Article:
Using big data in email marketing is so hot right now.

It used to be that in order to track marketing success (or failure), brick and mortar stores would hand out paper index cards to survey their customers. This method manually collected static data such as customer names, addresses, items purchased and satisfaction levels. This information then had to be sorted and analysed by hand, which was not only time-consuming and monotonous but also relatively useless. Or, at the very least, did not paint the full picture of consumer trends.

Now, thanks to the internet and a few new technologies, it has become possible to aggregate thousands of micro-observations by tracking the digital traces created by a person’s online behaviour. We’re talking about click-through rates, bounce rates, page views and browsing history, as well as posting, tagging and sharing on social media.

Collectively, this information is known as ‘big data’. These enormous sets of data can reveal “patterns, trends and associations especially relating to human behaviour and interactions” with the help of computational analysis.

Why is this gold for businesses?

These pieces of information collectively tell a larger story about a person’s online shopping and buying habits with respect to a company’s marketing efforts. Businesses that learn how to leverage the power of big data have a deeper understanding of their customers, can better meet customer demands, and therefore grow their business.

For no channel is this more true than it is for email marketing. With worldwide email use increasing year after year, it’s no wonder marketers are finally wising up and taking a good long look at what big data can teach them.

As for how the insights gained from analysing the data can help a company use email marketing more effectively, there are a few ways that are already yielding impressive results.

Here are 5 of our phavourites:

5 ways big data is changing email marketing

5 ways big data is changing email marketing

1) Personalisation

Rather than blasting out identical emails to an entire subscriber list, marketers can craft highly targeted – aka personalised – emails based on their customer’s demographics, location, and preferred products or services.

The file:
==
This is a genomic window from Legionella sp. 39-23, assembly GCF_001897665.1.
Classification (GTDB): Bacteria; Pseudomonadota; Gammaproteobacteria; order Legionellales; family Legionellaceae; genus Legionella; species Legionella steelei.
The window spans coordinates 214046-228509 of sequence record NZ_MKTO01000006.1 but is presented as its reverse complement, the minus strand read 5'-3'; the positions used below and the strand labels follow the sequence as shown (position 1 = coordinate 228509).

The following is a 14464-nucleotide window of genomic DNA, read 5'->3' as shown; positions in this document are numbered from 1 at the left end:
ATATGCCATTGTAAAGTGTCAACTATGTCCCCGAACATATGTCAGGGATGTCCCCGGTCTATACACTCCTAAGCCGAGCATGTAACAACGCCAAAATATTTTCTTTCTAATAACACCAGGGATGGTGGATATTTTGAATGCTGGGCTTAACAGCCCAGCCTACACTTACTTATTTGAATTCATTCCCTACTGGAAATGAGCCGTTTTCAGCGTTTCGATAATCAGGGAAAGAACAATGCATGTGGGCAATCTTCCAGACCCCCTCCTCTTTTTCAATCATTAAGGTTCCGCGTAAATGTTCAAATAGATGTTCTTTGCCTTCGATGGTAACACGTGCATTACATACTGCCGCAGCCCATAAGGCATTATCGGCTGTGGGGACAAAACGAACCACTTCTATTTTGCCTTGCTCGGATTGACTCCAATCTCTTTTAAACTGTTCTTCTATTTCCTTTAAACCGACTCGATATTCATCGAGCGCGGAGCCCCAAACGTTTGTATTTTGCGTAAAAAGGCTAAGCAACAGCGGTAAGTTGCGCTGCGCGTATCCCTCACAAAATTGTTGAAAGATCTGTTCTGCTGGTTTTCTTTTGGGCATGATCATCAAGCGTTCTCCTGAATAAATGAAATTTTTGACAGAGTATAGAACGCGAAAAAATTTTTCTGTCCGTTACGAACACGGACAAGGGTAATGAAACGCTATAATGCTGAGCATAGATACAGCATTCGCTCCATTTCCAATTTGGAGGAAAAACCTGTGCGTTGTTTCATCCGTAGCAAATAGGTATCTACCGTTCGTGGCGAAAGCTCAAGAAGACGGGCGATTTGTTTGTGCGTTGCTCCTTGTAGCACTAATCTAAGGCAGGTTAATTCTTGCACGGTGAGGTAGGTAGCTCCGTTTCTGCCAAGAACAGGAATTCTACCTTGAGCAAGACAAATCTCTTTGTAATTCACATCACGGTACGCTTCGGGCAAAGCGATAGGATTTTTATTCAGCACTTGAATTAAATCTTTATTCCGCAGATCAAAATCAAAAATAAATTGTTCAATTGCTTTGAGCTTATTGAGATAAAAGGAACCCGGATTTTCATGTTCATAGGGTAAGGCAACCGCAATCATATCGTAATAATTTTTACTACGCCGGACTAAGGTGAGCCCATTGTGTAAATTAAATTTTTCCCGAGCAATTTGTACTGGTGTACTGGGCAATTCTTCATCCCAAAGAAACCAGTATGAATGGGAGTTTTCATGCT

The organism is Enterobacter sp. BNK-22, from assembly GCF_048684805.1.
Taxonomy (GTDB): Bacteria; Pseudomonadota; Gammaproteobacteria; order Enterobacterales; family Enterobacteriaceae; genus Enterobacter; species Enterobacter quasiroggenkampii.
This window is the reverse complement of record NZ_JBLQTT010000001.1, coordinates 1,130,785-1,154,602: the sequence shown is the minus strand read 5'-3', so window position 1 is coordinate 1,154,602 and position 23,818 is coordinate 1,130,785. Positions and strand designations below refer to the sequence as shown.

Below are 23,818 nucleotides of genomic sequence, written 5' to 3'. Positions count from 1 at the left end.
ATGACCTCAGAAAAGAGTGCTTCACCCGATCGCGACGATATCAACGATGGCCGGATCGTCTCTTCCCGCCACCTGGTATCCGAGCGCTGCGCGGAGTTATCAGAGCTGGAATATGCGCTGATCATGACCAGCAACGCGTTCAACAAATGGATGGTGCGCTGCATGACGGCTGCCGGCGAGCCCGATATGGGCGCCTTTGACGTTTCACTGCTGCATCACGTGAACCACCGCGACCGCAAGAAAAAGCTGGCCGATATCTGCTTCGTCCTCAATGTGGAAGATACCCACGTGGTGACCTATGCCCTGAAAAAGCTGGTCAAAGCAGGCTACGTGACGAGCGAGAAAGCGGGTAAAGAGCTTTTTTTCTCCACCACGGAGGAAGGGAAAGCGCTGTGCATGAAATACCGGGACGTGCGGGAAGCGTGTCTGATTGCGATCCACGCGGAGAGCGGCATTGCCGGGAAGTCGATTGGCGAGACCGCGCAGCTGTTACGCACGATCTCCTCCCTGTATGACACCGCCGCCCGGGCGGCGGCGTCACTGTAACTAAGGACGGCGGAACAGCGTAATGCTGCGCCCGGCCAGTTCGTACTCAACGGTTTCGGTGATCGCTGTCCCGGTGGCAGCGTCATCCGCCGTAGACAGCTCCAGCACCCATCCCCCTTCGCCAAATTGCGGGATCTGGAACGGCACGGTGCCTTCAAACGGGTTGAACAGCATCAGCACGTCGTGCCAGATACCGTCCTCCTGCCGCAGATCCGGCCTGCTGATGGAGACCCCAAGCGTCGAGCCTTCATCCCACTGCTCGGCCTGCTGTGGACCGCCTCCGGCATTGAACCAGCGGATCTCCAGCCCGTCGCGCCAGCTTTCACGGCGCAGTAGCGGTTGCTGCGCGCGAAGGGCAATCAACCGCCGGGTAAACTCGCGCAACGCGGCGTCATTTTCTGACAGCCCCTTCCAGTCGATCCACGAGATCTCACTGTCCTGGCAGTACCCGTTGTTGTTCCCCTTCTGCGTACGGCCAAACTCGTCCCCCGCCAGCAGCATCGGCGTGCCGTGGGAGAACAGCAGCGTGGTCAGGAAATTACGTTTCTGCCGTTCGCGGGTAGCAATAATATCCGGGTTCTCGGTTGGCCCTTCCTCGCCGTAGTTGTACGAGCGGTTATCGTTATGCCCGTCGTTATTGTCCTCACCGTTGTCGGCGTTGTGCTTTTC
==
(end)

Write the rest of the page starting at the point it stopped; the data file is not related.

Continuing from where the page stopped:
That’s because it’s been proven that changes in an email’s content or lingo that reflect an individual customer’s needs will grab his or her attention, resonate with them and increase their engagement with the sender.

An online shoe store should not send the same emails to a 20-something man who likes running cross-country as it would to a retired woman who enjoys power walking. Instead, by learning more about each customer’s browsing habits, such as which brands and style of shoes they looked at, the business can send highly targeted emails that reflect each buyer’s specific interests.

One popular tactic used by marketers is to generate limited time offers based on an individual customer’s personal interests and buying habits, or (even better) their recent browsing history.

2) Email subject line optimisation

Email subject lines should convey a message that catches the eye of the user with the ultimate goal of increasing the odds that that user will open and read it..

AI data analysis has been used to determine which characteristics of email subject lines result in the highest open rates. Marketers look at keyword placement, word count and character length, as well as details such as using the customer’s name within the subject line. With a little help from split testing, companies can figure out what makes their subscribers open their emails at the highest rate.

3) Predictive analysis

Collecting and analysing big data can actually help business gain insight to current buying behaviours, which in turn can be used to predict a customer’s future purchases.

For example, big data can provide insight on which products are typically purchased together and the type of customers who make these purchases. So when a new client buys one of the items and fits a particular profile (age, sex, overall spending amount, etc), a business can increase its post-purchase revenue by sending the new client a highly tailored email showcasing related accessories to their original purchase. Apple is a great example of this.

4) Automation

Behaviour triggered emails are one form of automated email marketing that help to streamline the email marketing journey to purchase.

By using big data, companies can develop an appropriate course of action for each trigger such as sending a welcome email when someone first subscribes; a cart abandonment email when a purchase remains in limbo; or a win-back email for a customer who has gone MIA.

Based on the results gleaned from big data, the business can then fine-tune their emails and determine which marketing tactics work and which don’t within each campaign.

5) Revenue attribution

Without big data, companies can’t track which marketing tactics are truly generating revenue and which tactics are a flop. But with big data, not only can companies use this information to their advantage by running cause-and-effect campaigns, they can immediately measure the effectiveness of their marketing efforts.

That’s because one major advantage of big data is that it is collected in real-time. A business can learn about a client’s interests while he or she is browsing an online store (before they’ve even made a purchase!), and then use that information to immediately change its marketing tactics. Gone are the days of waiting forever on the pen and paper results.

However you look at it, big data isn’t going away. So don’t be the company that ignores this gold mine of information. Instead, use it to gain a strategic advantage in developing email marketing strategies and improving customer relationships.

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